Even in my own attitude toward the country and its people, I would find myself gravitating toward extremes. One day, I would love everything about the nation – the kindness and diversity of the people, the strange ways it can feel like a freer nation than the United States, the incredible cleverness and ingenuity of the Chinese and the fascinating varieties of food that far outnumber what is available in my own country. But other days, I hate China and become extremely cynical. Why does the ambulance system not work? Why is that I cannot even walk to my job without somebody trying to lure me into a scam tea ceremony, where exorbitantly high prices are charged for a simple preparation and consumption of tea? Why does my friend need to argue with a fruit salesman for 10 minutes to lower the price of a bag of oranges by one yuan? How could people be so seemingly rude and inconsiderate? Both ways of thinking contradict each other, and both ways of thinking are wrong.
But that’s China. To understand it, you have to break through the extremes to see what is actually there. You have to try and see what is left at the end of the day, when your emotional ups and downs melt away, and what you see is a country of mind-numbing complexity. The scores of problems and inconveniences are outweighed only by the incredible potential, hopefulness and fierce pride of the Chinese people. They may try to haggle you out of your money, but they are the most loyal people I’ve interacted with in my life. The whole system seems crazy and disorganized to the foreign eye, but the Chinese are able to accomplish an incredible amount in record time, and they always do it in their own way.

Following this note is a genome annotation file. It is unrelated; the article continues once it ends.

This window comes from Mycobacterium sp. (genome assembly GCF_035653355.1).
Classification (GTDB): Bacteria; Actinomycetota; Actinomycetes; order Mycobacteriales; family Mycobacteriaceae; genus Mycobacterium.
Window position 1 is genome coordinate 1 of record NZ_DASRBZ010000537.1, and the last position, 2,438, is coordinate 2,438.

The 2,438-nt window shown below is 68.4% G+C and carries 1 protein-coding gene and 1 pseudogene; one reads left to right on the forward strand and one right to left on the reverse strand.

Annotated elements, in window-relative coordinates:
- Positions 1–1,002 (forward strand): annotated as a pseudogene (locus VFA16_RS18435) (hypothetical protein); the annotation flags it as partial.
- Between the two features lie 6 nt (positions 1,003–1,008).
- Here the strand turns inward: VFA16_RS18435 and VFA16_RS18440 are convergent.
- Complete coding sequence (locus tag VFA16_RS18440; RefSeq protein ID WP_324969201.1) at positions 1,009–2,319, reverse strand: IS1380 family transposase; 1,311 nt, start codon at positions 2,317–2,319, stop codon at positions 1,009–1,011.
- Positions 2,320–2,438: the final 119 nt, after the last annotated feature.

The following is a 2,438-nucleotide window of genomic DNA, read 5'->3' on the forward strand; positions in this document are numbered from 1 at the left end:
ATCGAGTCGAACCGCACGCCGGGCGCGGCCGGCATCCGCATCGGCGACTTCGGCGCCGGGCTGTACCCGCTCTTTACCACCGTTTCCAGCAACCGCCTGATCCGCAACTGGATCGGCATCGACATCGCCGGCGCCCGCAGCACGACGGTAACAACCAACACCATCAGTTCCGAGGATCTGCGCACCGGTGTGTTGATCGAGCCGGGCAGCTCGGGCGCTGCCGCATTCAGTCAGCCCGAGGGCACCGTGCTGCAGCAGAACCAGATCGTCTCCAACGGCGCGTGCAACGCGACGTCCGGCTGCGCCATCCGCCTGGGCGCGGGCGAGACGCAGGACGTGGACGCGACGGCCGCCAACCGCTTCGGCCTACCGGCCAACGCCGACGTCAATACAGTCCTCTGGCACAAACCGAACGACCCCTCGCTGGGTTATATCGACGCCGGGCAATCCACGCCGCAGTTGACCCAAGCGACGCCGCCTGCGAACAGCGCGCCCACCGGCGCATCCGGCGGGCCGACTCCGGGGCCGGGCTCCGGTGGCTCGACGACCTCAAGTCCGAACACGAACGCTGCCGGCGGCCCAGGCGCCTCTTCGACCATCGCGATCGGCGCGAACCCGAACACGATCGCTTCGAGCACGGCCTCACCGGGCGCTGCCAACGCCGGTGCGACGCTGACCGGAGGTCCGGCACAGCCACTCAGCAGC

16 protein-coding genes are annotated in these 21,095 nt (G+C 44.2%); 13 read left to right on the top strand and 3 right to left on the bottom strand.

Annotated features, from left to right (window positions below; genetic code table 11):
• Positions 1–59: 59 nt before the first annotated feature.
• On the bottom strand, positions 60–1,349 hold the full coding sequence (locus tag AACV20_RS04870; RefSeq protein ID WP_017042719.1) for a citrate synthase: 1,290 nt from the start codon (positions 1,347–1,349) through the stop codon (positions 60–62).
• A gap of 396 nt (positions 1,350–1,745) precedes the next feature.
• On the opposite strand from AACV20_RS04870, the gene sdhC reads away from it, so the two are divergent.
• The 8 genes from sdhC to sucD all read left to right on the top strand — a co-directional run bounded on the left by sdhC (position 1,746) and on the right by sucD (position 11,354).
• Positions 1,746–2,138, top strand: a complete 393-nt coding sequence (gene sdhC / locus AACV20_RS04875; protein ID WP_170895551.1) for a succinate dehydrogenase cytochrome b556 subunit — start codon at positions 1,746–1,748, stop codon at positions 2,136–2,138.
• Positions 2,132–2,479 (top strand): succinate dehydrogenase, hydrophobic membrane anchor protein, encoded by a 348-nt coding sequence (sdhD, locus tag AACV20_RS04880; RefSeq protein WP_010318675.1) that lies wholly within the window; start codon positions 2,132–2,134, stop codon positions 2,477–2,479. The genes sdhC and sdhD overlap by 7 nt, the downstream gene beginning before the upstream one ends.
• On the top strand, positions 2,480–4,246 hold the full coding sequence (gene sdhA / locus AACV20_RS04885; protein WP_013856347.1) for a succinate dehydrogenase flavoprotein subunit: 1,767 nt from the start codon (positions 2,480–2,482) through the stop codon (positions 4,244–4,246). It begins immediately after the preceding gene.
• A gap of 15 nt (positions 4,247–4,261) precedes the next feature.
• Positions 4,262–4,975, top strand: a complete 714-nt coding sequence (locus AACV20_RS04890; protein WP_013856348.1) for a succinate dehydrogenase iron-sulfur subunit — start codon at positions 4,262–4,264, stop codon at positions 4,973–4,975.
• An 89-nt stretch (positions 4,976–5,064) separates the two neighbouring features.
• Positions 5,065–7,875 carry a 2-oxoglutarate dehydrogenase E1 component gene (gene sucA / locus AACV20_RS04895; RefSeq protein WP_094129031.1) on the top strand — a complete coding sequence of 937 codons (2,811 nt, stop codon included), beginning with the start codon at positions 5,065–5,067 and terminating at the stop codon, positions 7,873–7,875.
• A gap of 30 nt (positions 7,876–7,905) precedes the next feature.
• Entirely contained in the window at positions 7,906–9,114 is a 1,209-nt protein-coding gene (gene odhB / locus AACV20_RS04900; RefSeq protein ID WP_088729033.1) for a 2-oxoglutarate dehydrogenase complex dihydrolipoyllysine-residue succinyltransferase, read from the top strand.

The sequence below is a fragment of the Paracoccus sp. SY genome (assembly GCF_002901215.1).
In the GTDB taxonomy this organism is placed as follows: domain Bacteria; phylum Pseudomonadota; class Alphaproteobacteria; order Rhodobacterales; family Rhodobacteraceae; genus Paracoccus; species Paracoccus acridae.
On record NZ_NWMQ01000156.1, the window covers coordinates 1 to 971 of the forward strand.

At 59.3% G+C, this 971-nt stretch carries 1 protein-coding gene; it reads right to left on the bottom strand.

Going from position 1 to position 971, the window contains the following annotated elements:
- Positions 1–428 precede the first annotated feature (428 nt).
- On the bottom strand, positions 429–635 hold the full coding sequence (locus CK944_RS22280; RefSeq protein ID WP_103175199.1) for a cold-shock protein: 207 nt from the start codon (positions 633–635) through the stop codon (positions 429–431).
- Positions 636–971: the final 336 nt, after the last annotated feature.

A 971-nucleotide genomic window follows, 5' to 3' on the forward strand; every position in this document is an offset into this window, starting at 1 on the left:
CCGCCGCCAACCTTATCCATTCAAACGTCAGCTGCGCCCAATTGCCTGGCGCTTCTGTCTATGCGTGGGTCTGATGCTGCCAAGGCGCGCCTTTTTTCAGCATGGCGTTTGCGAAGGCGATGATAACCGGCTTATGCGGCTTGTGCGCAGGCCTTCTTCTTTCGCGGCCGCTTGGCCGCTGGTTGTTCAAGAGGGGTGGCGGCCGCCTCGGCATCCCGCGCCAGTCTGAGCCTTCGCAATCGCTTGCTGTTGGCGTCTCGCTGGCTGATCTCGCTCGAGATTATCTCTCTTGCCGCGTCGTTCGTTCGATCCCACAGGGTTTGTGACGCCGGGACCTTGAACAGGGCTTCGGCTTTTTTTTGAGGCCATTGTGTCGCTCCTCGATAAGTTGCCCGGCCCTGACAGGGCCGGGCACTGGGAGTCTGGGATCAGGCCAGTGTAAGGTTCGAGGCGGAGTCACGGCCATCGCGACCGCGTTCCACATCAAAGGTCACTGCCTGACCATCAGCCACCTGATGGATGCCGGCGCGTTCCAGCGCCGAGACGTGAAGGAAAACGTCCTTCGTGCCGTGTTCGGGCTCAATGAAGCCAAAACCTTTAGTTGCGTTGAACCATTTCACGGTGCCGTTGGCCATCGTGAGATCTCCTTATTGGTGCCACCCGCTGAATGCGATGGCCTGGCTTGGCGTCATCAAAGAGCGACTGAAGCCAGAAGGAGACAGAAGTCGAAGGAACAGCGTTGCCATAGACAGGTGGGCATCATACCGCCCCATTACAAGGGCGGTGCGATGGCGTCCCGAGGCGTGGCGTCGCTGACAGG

Economic development also comes with costs, not just in terms of money, but in the effects it has on the people that live where the development is occurring. I spoke with a college student my own age who grew up in a small rural town in Hunan province. He told me how everything he had known as a child – his old home and elementary school – had been leveled to build apartment complexes. He told me he envied where I grew up, because a side effect of being a developed country is a much greater degree of infrastructural stability. This made me reflect on the little comforts in my life that I often take for granted. He told me that he could never return to the place he remembered as home, and that this gave him a sense of emotional loss, as he missed something that could never really be recovered. It left my friend feeling as if there was no way to go but forward, and I suspect that he is not alone.